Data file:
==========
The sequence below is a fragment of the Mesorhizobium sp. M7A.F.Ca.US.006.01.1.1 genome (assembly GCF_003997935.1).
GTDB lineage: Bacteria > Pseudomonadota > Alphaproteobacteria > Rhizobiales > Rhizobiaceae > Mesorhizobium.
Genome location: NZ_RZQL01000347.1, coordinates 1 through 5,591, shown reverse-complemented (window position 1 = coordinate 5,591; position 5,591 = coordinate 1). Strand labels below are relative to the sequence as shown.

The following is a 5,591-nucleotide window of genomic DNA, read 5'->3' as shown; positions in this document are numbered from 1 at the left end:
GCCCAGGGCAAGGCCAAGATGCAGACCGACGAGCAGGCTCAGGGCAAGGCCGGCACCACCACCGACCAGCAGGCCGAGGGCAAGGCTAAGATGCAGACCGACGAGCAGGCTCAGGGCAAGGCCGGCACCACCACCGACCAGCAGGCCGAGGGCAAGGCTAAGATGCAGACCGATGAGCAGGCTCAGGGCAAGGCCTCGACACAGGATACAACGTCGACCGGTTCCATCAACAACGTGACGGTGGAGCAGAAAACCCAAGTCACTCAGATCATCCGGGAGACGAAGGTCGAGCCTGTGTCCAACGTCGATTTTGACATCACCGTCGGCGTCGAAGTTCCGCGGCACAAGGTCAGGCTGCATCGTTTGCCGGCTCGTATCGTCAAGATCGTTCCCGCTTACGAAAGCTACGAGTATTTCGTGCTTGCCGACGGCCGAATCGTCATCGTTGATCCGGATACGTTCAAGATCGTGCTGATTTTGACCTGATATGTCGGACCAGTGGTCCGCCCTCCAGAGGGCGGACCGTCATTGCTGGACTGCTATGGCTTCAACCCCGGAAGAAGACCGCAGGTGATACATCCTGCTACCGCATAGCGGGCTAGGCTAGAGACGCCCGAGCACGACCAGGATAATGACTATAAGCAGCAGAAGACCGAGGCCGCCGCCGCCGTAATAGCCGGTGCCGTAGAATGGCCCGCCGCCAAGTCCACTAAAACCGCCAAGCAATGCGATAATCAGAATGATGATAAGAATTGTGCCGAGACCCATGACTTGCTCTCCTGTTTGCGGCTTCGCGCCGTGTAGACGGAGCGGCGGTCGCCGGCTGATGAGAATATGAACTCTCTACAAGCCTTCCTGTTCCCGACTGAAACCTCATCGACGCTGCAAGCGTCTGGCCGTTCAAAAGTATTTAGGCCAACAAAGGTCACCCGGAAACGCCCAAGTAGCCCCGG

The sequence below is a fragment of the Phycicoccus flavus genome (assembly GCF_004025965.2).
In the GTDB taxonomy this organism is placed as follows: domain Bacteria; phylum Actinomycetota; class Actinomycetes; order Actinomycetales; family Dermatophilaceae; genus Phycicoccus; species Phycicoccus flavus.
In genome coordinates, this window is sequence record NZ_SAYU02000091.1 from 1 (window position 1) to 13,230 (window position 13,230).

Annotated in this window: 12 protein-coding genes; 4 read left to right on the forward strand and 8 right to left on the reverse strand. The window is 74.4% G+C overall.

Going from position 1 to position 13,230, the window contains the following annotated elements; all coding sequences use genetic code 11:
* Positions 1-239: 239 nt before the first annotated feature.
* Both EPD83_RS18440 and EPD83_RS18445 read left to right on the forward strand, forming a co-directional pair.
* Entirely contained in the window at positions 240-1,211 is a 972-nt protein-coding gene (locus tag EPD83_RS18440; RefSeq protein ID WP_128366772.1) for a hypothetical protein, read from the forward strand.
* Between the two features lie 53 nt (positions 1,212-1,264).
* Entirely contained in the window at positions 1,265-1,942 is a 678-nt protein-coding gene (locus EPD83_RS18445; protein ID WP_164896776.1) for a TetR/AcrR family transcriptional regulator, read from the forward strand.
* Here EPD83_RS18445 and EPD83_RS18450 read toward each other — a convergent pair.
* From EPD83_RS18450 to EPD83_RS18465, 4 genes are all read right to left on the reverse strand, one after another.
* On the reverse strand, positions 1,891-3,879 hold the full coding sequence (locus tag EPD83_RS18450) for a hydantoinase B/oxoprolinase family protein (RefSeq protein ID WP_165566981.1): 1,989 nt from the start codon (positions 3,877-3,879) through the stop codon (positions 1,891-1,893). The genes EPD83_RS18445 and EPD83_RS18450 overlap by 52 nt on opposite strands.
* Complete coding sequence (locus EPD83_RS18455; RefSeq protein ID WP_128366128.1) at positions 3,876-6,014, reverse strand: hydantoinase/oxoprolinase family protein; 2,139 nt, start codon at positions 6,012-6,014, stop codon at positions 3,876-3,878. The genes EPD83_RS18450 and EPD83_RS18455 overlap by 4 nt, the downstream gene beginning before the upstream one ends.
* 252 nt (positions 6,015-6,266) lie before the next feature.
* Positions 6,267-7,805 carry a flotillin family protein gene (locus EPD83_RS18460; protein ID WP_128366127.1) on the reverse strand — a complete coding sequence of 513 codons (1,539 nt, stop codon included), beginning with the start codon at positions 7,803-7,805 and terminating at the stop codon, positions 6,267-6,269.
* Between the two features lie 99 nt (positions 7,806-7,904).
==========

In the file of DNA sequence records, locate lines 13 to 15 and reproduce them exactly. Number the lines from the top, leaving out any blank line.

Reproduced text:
* Entirely contained in the window at positions 240-1,211 is a 972-nt protein-coding gene (locus tag EPD83_RS18440; RefSeq protein ID WP_128366772.1) for a hypothetical protein, read from the forward strand.
* Between the two features lie 53 nt (positions 1,212-1,264).
* Entirely contained in the window at positions 1,265-1,942 is a 678-nt protein-coding gene (locus EPD83_RS18445; protein ID WP_164896776.1) for a TetR/AcrR family transcriptional regulator, read from the forward strand.